Russian Federation: in the southwest of the Republic of Dagestan, very close to the border with Georgia, and in the village of Monastyrskoye in northern Dagestan.
Approximate total number: 500 (data from 2007).
Produced by CIEMEN.
The Hinukhs are one of the smallest ethnic groups in the Republic of Dagestan. Traditionally, they have only ever lived in Hinukh (Hino, in their own tongue), a village in southwest Dagestan's mountainous inland and a linguistic enclave in a Dido-speaking area. The Hinukhs have lived under Avar control since the 16th century.
Hinukh has no dialects. Both the language and the people take their name from the main village in which the tongue is spoken. The only characteristic that distinguishes the Hinukhs from the other peoples in their vicinity is their language. The vocabulary of Hinukh has been heavily influenced by other tongues, such as Avar, Dido, Georgian and Russian.
Hinukh is only used orally in family settings. Its speakers generally use Dido and Avar for the purposes of writing and communicating with the region's other peoples. Nonetheless, the Hinukhs have managed to preserve their language and culture due to their isolation in the mountains. Hinukh is not presently taught in schools. Hinukh children learn Avar for the first five years of their primary education and then go on to learn Russian.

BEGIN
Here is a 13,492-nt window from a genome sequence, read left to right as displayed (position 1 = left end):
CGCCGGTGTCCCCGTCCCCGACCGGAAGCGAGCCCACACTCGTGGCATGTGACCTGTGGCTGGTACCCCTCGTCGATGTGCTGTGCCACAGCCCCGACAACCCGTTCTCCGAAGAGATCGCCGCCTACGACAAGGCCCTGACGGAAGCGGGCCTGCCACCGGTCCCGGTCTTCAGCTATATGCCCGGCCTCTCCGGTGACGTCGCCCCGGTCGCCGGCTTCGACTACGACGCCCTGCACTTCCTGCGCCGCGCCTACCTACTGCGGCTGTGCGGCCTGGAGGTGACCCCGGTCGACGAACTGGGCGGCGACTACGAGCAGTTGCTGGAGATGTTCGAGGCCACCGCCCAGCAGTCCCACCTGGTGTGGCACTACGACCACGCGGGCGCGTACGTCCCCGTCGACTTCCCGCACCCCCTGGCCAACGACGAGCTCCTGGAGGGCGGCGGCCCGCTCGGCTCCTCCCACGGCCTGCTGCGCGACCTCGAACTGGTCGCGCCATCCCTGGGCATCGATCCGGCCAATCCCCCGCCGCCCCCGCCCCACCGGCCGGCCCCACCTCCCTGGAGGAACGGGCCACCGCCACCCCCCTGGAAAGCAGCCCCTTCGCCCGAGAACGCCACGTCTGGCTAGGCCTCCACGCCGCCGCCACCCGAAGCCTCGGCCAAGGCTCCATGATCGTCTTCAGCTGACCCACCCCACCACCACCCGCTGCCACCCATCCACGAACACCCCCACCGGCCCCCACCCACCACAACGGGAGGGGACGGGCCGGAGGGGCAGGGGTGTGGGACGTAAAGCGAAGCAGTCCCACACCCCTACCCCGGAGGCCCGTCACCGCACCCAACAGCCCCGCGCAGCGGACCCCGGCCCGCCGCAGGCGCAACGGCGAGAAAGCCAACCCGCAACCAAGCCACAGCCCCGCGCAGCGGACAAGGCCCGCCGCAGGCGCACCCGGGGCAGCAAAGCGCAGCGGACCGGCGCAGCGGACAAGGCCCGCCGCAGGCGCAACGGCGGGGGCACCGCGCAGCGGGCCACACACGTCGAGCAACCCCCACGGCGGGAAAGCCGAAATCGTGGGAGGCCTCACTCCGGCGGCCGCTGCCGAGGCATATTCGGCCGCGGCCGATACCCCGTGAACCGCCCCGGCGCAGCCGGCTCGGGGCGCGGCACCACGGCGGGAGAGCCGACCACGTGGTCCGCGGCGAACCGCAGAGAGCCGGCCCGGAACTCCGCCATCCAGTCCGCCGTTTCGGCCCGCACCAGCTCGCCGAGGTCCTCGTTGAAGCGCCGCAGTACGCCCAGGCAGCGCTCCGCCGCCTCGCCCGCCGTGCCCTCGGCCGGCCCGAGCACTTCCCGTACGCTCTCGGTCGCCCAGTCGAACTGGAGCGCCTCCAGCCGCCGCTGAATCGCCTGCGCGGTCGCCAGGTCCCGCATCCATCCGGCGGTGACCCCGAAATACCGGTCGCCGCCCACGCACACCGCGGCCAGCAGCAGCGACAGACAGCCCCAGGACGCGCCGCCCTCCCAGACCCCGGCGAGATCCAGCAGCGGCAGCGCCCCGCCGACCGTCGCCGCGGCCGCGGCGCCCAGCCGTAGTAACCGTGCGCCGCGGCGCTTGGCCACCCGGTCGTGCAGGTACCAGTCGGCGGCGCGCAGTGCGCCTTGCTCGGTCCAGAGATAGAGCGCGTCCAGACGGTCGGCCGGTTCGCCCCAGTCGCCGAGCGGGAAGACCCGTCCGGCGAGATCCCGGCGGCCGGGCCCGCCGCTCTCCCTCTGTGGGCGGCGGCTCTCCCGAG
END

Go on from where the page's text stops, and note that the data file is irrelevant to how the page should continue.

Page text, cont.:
Like all Dagestan's other languages with few speakers, Hinukh is currently facing serious problems in relation to its survival, due both to the widespread nature of Russian at present and to the cultural expansion of Avar in the past. This state of affairs is compounded by the fact that the speakers of Hinukh do not consider it to be an essential part of the identity of their people, by financially motivated emigration to areas where Russian or Avar is spoken, and by the lack of a standard written form for teaching the language in schools.